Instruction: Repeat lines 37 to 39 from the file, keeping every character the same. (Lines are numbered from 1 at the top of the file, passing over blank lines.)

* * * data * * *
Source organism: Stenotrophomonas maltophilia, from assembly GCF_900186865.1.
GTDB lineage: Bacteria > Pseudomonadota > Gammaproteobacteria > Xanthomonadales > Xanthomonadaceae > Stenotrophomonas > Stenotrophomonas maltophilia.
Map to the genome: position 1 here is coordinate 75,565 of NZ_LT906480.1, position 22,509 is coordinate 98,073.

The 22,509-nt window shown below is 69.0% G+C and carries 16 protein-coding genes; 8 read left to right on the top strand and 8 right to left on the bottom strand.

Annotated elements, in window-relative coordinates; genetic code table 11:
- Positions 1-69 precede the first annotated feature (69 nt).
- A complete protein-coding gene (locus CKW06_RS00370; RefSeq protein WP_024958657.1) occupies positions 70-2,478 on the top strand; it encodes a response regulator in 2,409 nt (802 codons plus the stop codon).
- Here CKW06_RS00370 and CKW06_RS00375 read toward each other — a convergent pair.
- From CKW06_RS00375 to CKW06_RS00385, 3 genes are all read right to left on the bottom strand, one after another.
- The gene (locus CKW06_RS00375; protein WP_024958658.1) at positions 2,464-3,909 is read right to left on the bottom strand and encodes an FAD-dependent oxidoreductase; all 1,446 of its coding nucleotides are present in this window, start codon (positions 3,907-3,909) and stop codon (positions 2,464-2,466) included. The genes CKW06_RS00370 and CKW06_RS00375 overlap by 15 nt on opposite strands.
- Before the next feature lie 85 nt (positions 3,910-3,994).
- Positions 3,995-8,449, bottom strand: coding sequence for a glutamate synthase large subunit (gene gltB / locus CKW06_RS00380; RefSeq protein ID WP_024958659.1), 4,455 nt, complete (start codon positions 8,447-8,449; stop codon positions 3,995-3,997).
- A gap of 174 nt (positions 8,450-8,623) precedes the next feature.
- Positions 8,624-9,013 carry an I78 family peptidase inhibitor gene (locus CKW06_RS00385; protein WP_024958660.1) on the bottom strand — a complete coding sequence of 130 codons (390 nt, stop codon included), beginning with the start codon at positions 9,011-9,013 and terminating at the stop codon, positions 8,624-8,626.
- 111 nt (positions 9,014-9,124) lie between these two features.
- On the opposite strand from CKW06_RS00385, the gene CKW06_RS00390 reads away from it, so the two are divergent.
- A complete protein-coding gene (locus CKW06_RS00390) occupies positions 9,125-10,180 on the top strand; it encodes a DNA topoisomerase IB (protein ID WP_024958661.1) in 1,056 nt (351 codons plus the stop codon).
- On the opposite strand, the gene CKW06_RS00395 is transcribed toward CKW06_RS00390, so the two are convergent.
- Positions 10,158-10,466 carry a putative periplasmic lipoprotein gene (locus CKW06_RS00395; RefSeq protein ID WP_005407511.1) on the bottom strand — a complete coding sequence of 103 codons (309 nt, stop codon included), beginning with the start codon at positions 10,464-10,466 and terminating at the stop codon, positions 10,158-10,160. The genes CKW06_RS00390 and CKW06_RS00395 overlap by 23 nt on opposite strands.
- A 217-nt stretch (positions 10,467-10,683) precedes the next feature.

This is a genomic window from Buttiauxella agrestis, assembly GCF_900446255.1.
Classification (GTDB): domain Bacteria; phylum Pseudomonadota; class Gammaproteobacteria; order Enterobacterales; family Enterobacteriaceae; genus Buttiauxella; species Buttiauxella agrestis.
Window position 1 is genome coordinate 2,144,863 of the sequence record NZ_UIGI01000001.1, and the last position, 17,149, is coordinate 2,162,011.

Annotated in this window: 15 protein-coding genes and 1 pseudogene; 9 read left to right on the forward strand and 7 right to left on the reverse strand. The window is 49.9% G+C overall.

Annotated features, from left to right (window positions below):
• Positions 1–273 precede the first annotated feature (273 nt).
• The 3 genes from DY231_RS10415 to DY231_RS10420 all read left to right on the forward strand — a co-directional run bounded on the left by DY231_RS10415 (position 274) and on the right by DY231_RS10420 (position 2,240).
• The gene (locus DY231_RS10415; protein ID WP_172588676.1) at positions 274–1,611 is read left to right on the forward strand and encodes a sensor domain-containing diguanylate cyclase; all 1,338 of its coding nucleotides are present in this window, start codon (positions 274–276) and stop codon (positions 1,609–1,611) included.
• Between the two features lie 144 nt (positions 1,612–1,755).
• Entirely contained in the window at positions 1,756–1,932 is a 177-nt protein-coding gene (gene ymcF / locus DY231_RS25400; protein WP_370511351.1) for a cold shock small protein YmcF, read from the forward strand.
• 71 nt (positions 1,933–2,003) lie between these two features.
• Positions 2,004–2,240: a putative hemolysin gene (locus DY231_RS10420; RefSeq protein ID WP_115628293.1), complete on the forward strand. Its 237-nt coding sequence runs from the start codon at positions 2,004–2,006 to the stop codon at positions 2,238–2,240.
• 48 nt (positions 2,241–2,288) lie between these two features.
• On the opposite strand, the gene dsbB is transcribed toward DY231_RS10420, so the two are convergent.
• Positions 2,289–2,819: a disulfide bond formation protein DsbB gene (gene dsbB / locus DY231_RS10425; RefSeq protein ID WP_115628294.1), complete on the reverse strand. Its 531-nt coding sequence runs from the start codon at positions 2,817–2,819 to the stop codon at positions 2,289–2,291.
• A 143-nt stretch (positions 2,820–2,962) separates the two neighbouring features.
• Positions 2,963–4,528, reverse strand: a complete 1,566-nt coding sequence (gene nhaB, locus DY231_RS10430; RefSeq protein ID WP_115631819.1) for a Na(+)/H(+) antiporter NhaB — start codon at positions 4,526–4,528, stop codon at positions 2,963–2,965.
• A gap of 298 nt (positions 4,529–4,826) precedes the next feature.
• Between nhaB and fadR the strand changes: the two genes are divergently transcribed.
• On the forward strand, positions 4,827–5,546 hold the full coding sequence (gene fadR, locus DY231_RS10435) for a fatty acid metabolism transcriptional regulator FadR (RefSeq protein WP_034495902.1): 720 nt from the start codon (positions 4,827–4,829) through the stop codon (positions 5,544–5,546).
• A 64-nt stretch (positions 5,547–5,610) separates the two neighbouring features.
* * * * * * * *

• Positions 2,963–4,528, reverse strand: a complete 1,566-nt coding sequence (gene nhaB, locus DY231_RS10430; RefSeq protein ID WP_115631819.1) for a Na(+)/H(+) antiporter NhaB — start codon at positions 4,526–4,528, stop codon at positions 2,963–2,965.
• A gap of 298 nt (positions 4,529–4,826) precedes the next feature.
• Between nhaB and fadR the strand changes: the two genes are divergently transcribed.